The critically endangered African forest elephant is now known as Loxodonta cyclotis. Any biologist should have noted that it has one less toenail on both front and back feet, more like the Asian elephant than its relative, the bush elephant. Down to only 900kg in some cases, this is the third largest living elephant, possibly the most familiar to ancient humans, but now hiding in its last stands around the Congo Basin.
Fiona Maisels of the University of Stirling and her fellow authors from DRC, the US, Belgium and more than 60 researchers elsewhere, combined with great support and funding from international organisations worldwide, are pulling weight here to try and save the species, but all seems lost if people-on-the-ground can't be activated, armed and, indeed, made dangerous!
The paper's title in the journal, PLoS ONE is indictment enough of past effort: "Devastating Decline of Forest Elephants in Central Africa." Acceleration of poaching, probably as the price of ivory increases, has dropped the population by 62% since 2002, with 30% of the range gone. With the ecologically-distinct forest elephant unable to make clearings and spread seeds within the system, the tropical forest will suffer as much as the species. But the elephants seem definitely to be reducing in numbers due to human encroachment and poaching, not for any ecological reason.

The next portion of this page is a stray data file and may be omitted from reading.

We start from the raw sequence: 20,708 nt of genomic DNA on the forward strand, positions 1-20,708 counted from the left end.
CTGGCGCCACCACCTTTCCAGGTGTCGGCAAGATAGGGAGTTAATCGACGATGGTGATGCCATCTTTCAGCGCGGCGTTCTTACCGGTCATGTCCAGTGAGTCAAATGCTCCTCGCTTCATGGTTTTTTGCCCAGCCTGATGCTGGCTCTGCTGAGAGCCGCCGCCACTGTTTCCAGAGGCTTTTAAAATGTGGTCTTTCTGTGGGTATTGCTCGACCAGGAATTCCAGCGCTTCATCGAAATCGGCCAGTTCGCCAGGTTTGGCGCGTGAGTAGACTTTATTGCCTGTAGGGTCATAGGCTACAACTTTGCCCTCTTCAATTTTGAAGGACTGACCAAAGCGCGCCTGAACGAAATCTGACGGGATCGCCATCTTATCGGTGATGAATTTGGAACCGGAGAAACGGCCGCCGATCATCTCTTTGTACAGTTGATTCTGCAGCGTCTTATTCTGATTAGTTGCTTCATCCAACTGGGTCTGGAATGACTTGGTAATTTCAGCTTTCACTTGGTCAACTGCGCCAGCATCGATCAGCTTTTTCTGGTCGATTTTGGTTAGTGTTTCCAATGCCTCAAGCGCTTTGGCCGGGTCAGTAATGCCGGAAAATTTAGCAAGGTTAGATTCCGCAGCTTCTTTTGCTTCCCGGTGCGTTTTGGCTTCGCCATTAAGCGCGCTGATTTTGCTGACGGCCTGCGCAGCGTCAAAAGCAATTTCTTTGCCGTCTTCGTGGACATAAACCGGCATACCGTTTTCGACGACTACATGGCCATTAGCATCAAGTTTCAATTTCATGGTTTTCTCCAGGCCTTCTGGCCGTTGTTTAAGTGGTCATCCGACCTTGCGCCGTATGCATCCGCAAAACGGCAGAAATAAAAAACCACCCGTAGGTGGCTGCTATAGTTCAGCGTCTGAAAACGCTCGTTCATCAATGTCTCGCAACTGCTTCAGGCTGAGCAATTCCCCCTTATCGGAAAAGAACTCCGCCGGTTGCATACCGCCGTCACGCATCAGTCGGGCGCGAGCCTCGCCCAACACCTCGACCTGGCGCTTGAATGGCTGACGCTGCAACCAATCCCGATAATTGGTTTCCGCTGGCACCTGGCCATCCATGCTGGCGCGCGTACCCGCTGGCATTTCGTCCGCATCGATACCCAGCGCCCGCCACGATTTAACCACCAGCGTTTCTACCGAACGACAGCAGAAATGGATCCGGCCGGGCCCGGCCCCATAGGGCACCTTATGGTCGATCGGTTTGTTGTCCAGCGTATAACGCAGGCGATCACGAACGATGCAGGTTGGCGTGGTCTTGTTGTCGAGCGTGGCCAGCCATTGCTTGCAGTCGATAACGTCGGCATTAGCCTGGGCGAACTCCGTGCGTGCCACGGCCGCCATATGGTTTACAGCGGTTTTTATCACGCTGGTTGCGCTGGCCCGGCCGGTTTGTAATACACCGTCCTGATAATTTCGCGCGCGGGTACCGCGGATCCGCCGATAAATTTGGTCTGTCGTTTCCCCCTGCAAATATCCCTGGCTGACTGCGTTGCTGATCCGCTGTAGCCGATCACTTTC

2011 had the highest illegally killed carcass count on record, with every population affected, even the 5% of the species in West Africa (Cameroon/Nigeria.) To cope with the essential measurement of this terrible decline, dung density was brought into the equation, as a simple but accurate survey method. This quickly revealed Gabon to have half of the remaining animals, but the DRC, which has been losing elephants rapidly since before 2002, had only 5% of its forest with elephant's resident.
This map from the paper illustrates the 80 sites used in central Africa. The forests are grey in this diagram; Credit: © PLoS ONE/doi:10.1371/journal.pone.0059469.g005
Where wildlife guards were even just present, or official protection was provided, dung density was much higher. Even "corruption" was measured, using a recognised international index, revealing that elephants were in higher densities in less corrupt countries. What a surprise!
Political instability obviously counts in this area, with so much conflict, as well as the obvious human population size factor. Without significant poaching, the forest elephant achieves up to 1 animal per km2, giving a potential for the area of a million elephants. By 1993, there was still half of this number, while the deficient system nowadays had produced a decrease of 90% by 2011 (equivalent to 100,000 live specimens).
Loxodonta Africana, the species we all expect on the savanna, has only 7,000 animals in central or western Africa. This could explain why poaching of the forest species is so extensive. In 2012, Cameroon saw well-armed poachers on horseback killing several hundred elephants. In mid-November, the Cameroon Army prevented their return. Armies unfortunately are often busy with other concerns. In the same year, China approached CITES with proposals on its internal trading in ivory They seem to have failed to carry out any changes in their internal monitoring As Fiona points out, "Saving the species requires a coordinated global effort in the countries where elephants occur, all along the ivory smuggling routes and at the final destination in the Far East. We don't have much time."